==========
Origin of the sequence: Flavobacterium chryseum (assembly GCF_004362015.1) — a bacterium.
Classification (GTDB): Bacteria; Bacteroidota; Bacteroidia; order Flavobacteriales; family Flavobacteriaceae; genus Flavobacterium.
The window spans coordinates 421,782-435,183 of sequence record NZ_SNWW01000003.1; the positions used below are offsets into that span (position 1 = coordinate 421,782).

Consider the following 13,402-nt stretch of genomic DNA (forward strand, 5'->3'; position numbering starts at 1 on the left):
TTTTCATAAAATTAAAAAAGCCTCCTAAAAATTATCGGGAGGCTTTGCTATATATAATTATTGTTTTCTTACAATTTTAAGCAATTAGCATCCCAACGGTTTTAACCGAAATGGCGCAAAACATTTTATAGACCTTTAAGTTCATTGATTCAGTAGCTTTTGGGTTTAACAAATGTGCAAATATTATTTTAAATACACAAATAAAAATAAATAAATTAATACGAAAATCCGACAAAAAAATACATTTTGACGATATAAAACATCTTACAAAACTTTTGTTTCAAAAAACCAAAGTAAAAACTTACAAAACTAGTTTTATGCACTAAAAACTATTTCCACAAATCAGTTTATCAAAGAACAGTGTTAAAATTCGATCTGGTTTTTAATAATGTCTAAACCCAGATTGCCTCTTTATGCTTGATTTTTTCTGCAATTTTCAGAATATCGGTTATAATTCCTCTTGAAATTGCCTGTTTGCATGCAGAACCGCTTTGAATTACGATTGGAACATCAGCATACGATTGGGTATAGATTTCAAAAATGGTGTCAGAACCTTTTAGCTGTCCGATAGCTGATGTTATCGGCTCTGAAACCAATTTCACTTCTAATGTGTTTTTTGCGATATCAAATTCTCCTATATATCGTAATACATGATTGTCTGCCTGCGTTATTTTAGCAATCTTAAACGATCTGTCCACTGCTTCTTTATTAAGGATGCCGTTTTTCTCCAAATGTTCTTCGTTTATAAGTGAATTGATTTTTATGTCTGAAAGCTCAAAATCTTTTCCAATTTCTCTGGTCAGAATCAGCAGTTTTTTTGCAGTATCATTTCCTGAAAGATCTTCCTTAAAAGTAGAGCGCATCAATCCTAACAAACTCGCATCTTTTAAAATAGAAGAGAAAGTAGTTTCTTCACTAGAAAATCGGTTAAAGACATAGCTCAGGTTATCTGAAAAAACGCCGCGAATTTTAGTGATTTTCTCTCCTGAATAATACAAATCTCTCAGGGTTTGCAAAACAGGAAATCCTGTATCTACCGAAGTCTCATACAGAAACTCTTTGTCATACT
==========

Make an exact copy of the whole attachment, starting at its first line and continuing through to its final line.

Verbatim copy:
Origin of the sequence: Flavobacterium chryseum (assembly GCF_004362015.1) — a bacterium.
Classification (GTDB): Bacteria; Bacteroidota; Bacteroidia; order Flavobacteriales; family Flavobacteriaceae; genus Flavobacterium.
The window spans coordinates 421,782-435,183 of sequence record NZ_SNWW01000003.1; the positions used below are offsets into that span (position 1 = coordinate 421,782).

Consider the following 13,402-nt stretch of genomic DNA (forward strand, 5'->3'; position numbering starts at 1 on the left):
TTTTCATAAAATTAAAAAAGCCTCCTAAAAATTATCGGGAGGCTTTGCTATATATAATTATTGTTTTCTTACAATTTTAAGCAATTAGCATCCCAACGGTTTTAACCGAAATGGCGCAAAACATTTTATAGACCTTTAAGTTCATTGATTCAGTAGCTTTTGGGTTTAACAAATGTGCAAATATTATTTTAAATACACAAATAAAAATAAATAAATTAATACGAAAATCCGACAAAAAAATACATTTTGACGATATAAAACATCTTACAAAACTTTTGTTTCAAAAAACCAAAGTAAAAACTTACAAAACTAGTTTTATGCACTAAAAACTATTTCCACAAATCAGTTTATCAAAGAACAGTGTTAAAATTCGATCTGGTTTTTAATAATGTCTAAACCCAGATTGCCTCTTTATGCTTGATTTTTTCTGCAATTTTCAGAATATCGGTTATAATTCCTCTTGAAATTGCCTGTTTGCATGCAGAACCGCTTTGAATTACGATTGGAACATCAGCATACGATTGGGTATAGATTTCAAAAATGGTGTCAGAACCTTTTAGCTGTCCGATAGCTGATGTTATCGGCTCTGAAACCAATTTCACTTCTAATGTGTTTTTTGCGATATCAAATTCTCCTATATATCGTAATACATGATTGTCTGCCTGCGTTATTTTAGCAATCTTAAACGATCTGTCCACTGCTTCTTTATTAAGGATGCCGTTTTTCTCCAAATGTTCTTCGTTTATAAGTGAATTGATTTTTATGTCTGAAAGCTCAAAATCTTTTCCAATTTCTCTGGTCAGAATCAGCAGTTTTTTTGCAGTATCATTTCCTGAAAGATCTTCCTTAAAAGTAGAGCGCATCAATCCTAACAAACTCGCATCTTTTAAAATAGAAGAGAAAGTAGTTTCTTCACTAGAAAATCGGTTAAAGACATAGCTCAGGTTATCTGAAAAAACGCCGCGAATTTTAGTGATTTTCTCTCCTGAATAATACAAATCTCTCAGGGTTTGCAAAACAGGAAATCCTGTATCTACCGAAGTCTCATACAGAAACTCTTTGTCATACT